6 Lessons Dorothea Lange Has Taught Me About Street Photography

migrant mother-dorothea lange

I recently got a new book in the mail: “Dorothea Lange: Aperture Masters of Photography” (courtesy of Aperture) and was deeply inspired and moved by her work, life, and philosophy.

I have always known Dorothea Lange’s work documenting the Great Depression (and her famous “Migrant Mother” photograph), but didn’t know much about her life and philosophy. In this article I will share some of the lessons that Dorothea Lange has taught me about photography, and how you can apply that philosophy to your own work:

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The Golden Rule in Street Photography: Photograph Others How You Would Like to Be Photographed

SF, 2015

SF, 2015

One thing I notice when I’m teaching street photography workshops is that a lot of photographers don’t like having their own photograph taken.

This is a huge problem.

If you want to build up your confidence in shooting street photography, I think you also need to be comfortable being on the other side of the camera.

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Video Podcast Interview about Street Photography on ISO 400 (The Phoblographer)

Julius Motal (passionate street photographer) from The Phoblographer recently did a podcast interview with me on their new podcast series, ISO 400. We talked about how I joined my interests in sociology and photography (to grow my interest in street photography), the projects I am currently working on, as well as tips and advice for street photographers.

Enjoy the video interview above!

Before/After: SF Week-Long Intensive Street Photography Workshop 2015

John Hall - SF Zen-3

Student Workshop Photo by John Hall. SF, 2015

I just finished a week-long intensive street photography workshop in SF, and man– was it one great experience. The students all did an incredible job stepping outside of their comfort zones, improved their street photography, and built up an amazing sense of teamwork.

I am so proud of all of their improvement through the week, read more to see all of their before/after images! Also if you are interested in improving your body of work, learning more about composition, and building your confidence in in the streets, check out my upcoming street photography workshops.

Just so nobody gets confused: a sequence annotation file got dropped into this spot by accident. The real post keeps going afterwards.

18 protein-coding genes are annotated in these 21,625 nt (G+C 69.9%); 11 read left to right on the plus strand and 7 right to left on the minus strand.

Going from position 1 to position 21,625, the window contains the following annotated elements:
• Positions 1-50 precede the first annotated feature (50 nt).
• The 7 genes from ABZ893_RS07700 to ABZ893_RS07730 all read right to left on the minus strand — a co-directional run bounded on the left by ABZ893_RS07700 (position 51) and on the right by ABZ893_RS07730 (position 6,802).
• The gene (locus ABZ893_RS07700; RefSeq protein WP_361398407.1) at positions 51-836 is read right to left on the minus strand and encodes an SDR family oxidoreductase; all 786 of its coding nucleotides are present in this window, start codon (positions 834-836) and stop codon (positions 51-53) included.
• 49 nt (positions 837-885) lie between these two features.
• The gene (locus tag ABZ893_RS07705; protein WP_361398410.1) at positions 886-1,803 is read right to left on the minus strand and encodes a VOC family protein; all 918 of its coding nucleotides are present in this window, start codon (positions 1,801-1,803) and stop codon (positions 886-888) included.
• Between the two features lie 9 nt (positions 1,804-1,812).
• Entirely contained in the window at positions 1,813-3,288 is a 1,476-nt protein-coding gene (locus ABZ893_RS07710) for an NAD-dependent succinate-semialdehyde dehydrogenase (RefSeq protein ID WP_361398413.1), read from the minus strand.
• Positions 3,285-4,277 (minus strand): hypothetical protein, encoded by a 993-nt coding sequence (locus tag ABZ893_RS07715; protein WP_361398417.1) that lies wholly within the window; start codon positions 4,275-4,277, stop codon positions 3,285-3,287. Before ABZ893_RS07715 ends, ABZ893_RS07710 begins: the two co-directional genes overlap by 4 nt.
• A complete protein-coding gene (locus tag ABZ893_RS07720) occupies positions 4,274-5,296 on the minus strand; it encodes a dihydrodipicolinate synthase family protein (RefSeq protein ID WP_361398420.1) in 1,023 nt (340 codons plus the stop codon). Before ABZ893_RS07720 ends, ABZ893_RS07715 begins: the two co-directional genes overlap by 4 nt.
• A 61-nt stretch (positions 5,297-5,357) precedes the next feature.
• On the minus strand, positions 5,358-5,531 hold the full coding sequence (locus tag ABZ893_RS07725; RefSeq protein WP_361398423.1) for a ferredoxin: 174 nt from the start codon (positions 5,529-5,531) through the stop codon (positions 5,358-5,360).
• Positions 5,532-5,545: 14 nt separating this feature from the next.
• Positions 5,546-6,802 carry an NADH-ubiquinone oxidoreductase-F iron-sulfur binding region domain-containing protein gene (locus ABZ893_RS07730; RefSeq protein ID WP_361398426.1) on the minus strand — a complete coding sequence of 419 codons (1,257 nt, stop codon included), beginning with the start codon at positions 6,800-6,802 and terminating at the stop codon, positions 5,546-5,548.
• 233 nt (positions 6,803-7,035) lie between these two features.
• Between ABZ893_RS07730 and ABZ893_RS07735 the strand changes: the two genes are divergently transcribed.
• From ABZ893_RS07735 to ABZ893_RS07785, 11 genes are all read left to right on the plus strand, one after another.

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The Benefit of Having No Expectations in Street Photography

San Francisco, 2015

San Francisco, 2015

“I am content with few, content with one, content with none at all.” – Seneca, Letters from a Stoic

I have a problem. I have really high expectations for myself. I want to become the best photographer I possibly can, the best teacher I possibly can, and also the best blogger that I possibly can.

The downside?

I put a lot of pressure on myself.

I put pressure on myself to constantly be shooting, to constantly be improving my teaching, and to also constantly be writing.

But I often feel that having too high expectations for myself is counter-productive. I feel that putting so much pressure on myself has lead to fatigue, depression, and anxiety. Not only that, but the more pressure I put on myself— the worse I actually perform.

What is the antidote that worked for me? Having no expectations.

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Video: Introduction to Editing, Processing, and Workflow in Lightroom 5 for Street Photography

Hey streettogs, I just put together a video introduction to using Lightroom 5 for editing, post-processing, and workflow. In the video I share some fundamental hotkeys, tips, and suggestions. I hope you enjoy the video, and please let me know what other questions you have about using Lightroom 5 (or editing/post-processing in general) in the comments section!


  • E: “Enlarge”
  • G: “Grid” / “Gallery”
  • F: “Full screen”
  • Tab: Collapse side columns
  • Tab + Shift: Collapse all columns
  • D: “Develop”


  1. “F” : Make full screen

  2. Turn on the “Caps lock” key

  3. “P” or “X” :

  • P: Pick (if you think it is a good shot): 5-10%
  • X: Reject (if you think it is a bad shot or a ‘Maybe’ shot): “When in doubt, ditch:” 90%
  1. Go through all of the photos

  2. “Filters off” -> “Flagged”